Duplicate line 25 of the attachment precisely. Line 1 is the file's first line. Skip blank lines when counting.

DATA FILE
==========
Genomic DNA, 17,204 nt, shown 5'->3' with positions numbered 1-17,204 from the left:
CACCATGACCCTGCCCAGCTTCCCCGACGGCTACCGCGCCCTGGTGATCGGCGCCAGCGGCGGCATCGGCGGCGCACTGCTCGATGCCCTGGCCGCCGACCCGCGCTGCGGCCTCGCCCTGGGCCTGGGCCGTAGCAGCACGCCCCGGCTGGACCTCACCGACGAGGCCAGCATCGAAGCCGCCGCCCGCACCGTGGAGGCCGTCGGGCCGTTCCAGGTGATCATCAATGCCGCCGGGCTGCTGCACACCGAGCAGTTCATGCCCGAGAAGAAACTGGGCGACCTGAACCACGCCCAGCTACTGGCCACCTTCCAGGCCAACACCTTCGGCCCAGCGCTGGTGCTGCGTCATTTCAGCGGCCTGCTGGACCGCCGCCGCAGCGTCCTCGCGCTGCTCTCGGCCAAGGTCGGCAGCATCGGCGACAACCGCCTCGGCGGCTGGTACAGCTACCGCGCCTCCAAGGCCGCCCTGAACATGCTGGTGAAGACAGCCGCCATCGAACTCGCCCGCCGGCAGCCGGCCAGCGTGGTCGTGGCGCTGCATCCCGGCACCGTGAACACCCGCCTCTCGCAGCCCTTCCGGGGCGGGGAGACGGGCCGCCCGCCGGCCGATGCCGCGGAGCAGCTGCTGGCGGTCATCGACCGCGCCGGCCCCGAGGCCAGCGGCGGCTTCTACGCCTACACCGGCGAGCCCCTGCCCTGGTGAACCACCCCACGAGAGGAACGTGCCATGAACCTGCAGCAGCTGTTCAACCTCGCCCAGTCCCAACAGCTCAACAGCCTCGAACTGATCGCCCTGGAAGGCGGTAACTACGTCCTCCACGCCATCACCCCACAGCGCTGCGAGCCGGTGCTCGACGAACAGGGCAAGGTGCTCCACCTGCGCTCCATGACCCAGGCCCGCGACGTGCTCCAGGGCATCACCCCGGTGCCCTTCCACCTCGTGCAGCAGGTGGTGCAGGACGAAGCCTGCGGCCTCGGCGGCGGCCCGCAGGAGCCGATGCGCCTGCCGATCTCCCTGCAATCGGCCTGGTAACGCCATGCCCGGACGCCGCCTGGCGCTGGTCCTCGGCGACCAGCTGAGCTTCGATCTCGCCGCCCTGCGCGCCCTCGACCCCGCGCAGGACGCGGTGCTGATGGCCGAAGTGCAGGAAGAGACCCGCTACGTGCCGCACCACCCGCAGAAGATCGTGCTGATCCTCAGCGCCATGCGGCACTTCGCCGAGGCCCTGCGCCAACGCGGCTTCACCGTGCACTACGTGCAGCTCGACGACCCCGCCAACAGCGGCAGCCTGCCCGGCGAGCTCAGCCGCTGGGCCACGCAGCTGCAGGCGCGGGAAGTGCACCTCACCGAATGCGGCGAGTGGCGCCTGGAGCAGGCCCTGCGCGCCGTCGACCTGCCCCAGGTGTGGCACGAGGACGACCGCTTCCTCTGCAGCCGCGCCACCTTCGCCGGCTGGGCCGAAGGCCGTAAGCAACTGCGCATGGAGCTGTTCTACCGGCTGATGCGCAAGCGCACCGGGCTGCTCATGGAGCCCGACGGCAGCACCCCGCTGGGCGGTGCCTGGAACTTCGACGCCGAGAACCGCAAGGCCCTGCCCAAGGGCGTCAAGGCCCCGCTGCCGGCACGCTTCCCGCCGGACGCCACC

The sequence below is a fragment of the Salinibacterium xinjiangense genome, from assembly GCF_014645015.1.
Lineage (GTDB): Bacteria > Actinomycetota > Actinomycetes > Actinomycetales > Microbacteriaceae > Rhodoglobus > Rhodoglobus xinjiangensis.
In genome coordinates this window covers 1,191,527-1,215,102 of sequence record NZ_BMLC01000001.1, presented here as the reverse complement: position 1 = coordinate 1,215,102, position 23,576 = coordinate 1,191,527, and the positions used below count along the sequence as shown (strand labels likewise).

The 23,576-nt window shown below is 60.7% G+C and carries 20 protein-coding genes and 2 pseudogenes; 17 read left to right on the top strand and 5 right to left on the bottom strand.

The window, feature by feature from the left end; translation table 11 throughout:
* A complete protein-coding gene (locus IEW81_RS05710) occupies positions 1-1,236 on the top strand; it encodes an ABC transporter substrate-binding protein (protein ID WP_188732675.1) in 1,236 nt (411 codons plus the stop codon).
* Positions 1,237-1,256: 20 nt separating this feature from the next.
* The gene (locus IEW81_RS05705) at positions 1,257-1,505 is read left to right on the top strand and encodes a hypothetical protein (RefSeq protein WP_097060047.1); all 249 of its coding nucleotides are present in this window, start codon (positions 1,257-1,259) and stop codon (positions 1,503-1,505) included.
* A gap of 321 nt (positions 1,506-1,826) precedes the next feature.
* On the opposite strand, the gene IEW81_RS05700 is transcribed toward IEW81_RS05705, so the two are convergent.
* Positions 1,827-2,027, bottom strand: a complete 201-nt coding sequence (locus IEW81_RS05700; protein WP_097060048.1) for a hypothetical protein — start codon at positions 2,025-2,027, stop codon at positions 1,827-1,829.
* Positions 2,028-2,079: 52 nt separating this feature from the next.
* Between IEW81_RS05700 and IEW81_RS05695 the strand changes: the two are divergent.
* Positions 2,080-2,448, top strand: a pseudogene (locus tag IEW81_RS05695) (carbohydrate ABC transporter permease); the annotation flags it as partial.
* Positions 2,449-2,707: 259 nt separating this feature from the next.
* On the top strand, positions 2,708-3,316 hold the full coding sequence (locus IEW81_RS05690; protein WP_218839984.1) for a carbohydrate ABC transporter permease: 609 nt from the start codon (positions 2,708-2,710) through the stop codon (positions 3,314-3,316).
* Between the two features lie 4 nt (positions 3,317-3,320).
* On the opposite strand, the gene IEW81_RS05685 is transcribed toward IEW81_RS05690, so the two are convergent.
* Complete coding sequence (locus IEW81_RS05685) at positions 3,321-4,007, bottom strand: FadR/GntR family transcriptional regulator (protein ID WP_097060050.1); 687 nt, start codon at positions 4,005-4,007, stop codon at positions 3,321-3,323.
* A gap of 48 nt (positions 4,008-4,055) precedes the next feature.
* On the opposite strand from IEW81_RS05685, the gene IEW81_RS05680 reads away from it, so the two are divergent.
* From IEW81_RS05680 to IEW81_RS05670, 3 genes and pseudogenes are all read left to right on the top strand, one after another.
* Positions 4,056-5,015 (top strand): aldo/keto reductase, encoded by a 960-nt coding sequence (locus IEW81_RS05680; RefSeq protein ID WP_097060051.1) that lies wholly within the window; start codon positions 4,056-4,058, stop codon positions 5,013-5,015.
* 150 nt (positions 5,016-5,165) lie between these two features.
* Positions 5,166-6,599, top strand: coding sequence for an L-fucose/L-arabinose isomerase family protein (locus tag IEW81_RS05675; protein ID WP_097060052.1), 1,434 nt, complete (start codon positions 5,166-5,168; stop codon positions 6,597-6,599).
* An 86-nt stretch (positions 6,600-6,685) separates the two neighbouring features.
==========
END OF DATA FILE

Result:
* Positions 4,056-5,015 (top strand): aldo/keto reductase, encoded by a 960-nt coding sequence (locus IEW81_RS05680; RefSeq protein ID WP_097060051.1) that lies wholly within the window; start codon positions 4,056-4,058, stop codon positions 5,013-5,015.